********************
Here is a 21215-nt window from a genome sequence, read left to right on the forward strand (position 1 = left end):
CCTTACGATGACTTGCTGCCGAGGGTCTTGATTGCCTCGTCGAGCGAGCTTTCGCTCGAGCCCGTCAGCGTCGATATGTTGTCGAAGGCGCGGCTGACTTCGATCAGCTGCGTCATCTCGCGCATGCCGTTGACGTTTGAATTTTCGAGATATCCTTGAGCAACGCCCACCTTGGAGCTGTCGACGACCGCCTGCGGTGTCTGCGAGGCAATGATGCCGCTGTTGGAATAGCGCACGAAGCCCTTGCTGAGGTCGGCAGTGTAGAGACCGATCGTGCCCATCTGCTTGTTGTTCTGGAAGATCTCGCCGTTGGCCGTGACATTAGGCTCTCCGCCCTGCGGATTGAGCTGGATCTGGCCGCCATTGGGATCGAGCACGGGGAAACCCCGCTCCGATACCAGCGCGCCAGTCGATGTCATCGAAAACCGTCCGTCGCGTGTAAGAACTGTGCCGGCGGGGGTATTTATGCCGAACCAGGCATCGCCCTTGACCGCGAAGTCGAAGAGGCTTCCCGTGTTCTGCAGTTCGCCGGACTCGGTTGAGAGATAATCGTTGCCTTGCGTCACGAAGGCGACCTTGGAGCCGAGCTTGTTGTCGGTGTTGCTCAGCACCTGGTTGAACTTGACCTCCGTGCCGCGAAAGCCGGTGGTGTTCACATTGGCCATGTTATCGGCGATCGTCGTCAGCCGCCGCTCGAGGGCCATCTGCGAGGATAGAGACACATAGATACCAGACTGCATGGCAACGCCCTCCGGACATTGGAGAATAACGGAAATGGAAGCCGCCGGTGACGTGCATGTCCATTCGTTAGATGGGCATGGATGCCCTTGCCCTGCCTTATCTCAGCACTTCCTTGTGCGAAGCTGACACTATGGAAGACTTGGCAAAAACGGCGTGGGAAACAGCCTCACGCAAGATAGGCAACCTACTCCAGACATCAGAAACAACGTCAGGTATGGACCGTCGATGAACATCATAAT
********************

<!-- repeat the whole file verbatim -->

Here is a 21215-nt window from a genome sequence, read left to right on the forward strand (position 1 = left end):
CCTTACGATGACTTGCTGCCGAGGGTCTTGATTGCCTCGTCGAGCGAGCTTTCGCTCGAGCCCGTCAGCGTCGATATGTTGTCGAAGGCGCGGCTGACTTCGATCAGCTGCGTCATCTCGCGCATGCCGTTGACGTTTGAATTTTCGAGATATCCTTGAGCAACGCCCACCTTGGAGCTGTCGACGACCGCCTGCGGTGTCTGCGAGGCAATGATGCCGCTGTTGGAATAGCGCACGAAGCCCTTGCTGAGGTCGGCAGTGTAGAGACCGATCGTGCCCATCTGCTTGTTGTTCTGGAAGATCTCGCCGTTGGCCGTGACATTAGGCTCTCCGCCCTGCGGATTGAGCTGGATCTGGCCGCCATTGGGATCGAGCACGGGGAAACCCCGCTCCGATACCAGCGCGCCAGTCGATGTCATCGAAAACCGTCCGTCGCGTGTAAGAACTGTGCCGGCGGGGGTATTTATGCCGAACCAGGCATCGCCCTTGACCGCGAAGTCGAAGAGGCTTCCCGTGTTCTGCAGTTCGCCGGACTCGGTTGAGAGATAATCGTTGCCTTGCGTCACGAAGGCGACCTTGGAGCCGAGCTTGTTGTCGGTGTTGCTCAGCACCTGGTTGAACTTGACCTCCGTGCCGCGAAAGCCGGTGGTGTTCACATTGGCCATGTTATCGGCGATCGTCGTCAGCCGCCGCTCGAGGGCCATCTGCGAGGATAGAGACACATAGATACCAGACTGCATGGCAACGCCCTCCGGACATTGGAGAATAACGGAAATGGAAGCCGCCGGTGACGTGCATGTCCATTCGTTAGATGGGCATGGATGCCCTTGCCCTGCCTTATCTCAGCACTTCCTTGTGCGAAGCTGACACTATGGAAGACTTGGCAAAAACGGCGTGGGAAACAGCCTCACGCAAGATAGGCAACCTACTCCAGACATCAGAAACAACGTCAGGTATGGACCGTCGATGAACATCATAAT